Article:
As you progress in your career, it often gets harder to ask for help in reaching your goals and staying accountable to yourself to achieve them. If you’ve reached a career plateau, the author recommends three strategies to hold yourself accountable to your goals: 1)...
At the beginning of your career, you were bright-eyed and bushy-tailed. You asked for help and soaked up the wisdom of your mentors and managers to climb the mountain. But once you experienced success, you found yourself scared to look down. After all, it’s intimidating at the top, when you think of everything you could lose. At this point asking for help begins to feel a lot less like a learning experience and a lot more like proof that you might not be cut out for the job at hand.
And the more successful you become, the less accountability you have. It’s not that you aren’t responsible to anyone; it’s that your goals become a lot more subjective: Lead the legal team, run the company, manage a department. So no matter the outcome, you can say, “Well, I tried my best.” At the same time, your calendar starts filling up with stuff you “have to do” as opposed to things you should be doing. So you find yourself in meetings you don’t fully believe add value and fighting tooth and nail to make time for tasks and projects that actually create impact.
This combination of reduced accountability, a long list of to-dos, and fear of looking incompetent usually creates a career plateau. When we stop working on our individual skills, we stop growing. It’s as simple as that. To break out of this success trap, you have to create a higher level of accountability so that your actions don’t depend on willpower alone.
Here are three ways to get started.
1. Enlist an accountability partner.
A few years ago I came up with an idea for what I needed to do to grow my keynote speaking business: I needed to practice my speeches several times before the presentations, and I needed to get better constructive criticism on the content. But something — fear or maybe laziness — kept me from doing those things. I realized I needed more accountability than I could provide for myself.
Research speaks to my situation. A study by the Association for Talent Development found that your probability of achieving a goal hinges on being specific and accountable. When you decide to pursue a goal, your chances of success fall somewhere between 10% and 25%. By sharing your goal with someone you care about, you raise the likelihood to 65%. And when you ask that person to meet with you on a regular basis to check in, your probability of success skyrockets to 95%.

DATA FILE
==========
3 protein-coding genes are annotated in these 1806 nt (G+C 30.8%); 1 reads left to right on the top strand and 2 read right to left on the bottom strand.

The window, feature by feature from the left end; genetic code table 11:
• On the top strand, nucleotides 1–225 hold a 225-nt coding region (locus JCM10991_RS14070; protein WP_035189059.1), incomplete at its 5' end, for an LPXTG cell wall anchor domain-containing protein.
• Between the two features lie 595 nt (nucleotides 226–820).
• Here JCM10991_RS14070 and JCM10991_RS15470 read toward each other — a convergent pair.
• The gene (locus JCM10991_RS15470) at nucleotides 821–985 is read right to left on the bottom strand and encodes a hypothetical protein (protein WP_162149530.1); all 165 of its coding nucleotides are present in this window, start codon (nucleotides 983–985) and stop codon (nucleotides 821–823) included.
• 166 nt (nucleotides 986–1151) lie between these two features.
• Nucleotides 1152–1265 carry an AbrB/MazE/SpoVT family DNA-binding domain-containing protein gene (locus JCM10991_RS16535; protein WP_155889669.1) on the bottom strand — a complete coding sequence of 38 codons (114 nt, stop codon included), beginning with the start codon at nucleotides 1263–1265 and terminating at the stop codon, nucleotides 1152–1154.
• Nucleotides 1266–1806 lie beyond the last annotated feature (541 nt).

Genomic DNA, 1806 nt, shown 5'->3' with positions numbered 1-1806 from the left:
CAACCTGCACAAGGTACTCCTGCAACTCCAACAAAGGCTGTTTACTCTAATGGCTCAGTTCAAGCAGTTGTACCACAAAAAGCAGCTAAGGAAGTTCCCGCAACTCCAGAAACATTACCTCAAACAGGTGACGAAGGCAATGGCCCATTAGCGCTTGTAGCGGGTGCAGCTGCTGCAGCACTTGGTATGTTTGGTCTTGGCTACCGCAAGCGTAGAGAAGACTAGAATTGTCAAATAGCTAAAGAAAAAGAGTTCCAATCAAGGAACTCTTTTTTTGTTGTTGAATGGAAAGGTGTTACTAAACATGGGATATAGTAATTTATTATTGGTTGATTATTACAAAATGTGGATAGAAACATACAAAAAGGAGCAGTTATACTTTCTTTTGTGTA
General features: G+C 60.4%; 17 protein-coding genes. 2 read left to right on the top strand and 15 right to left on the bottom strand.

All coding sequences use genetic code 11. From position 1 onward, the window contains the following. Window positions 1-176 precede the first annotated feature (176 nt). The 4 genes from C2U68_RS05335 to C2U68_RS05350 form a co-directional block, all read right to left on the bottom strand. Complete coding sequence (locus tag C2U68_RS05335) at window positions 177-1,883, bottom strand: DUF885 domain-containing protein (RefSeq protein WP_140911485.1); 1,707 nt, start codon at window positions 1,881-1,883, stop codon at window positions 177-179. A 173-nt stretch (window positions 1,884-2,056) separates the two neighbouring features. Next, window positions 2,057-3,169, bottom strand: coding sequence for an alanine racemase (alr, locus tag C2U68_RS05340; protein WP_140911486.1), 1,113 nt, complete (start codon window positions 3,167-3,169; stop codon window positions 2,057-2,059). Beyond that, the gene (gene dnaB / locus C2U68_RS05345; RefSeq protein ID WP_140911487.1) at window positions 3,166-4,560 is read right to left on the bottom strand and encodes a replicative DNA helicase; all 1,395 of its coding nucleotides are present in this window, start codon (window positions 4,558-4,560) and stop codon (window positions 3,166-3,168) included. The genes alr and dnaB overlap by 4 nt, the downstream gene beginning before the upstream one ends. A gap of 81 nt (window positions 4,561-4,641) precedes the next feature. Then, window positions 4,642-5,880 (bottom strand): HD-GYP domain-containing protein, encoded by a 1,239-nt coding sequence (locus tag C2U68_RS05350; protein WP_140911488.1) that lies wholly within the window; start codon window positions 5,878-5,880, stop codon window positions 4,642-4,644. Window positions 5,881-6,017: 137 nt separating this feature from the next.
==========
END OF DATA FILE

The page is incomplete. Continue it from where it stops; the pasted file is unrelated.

Pretty incredible, right? I decided to put the research to the test and hired a friend to act as my “boss” and hold me accountable for the big tasks I wanted to accomplish. I know it sounds silly, but even though I knew my pretend boss had no power to fire me, I significantly upped my game. After all, I didn’t want him to be disappointed in me. I’d practice speeches with him for weeks before delivery. He helped me fine-tune any confusing or ineffective aspects of each talk. The morning of a presentation, we’d do a final run-through over Zoom. Owing to the increased practice, I started getting more referrals, and my business growth accelerated quickly.
2. Go public in declaring and sharing goals.
You don’t necessarily need to “hire” a boss to find an accountability partner, but you do need consistent reminders of your commitments.
According to a study on New Year’s resolutions, people who achieve their goals often use a technique called stimulus control, in which they frequently remind themselves of those goals.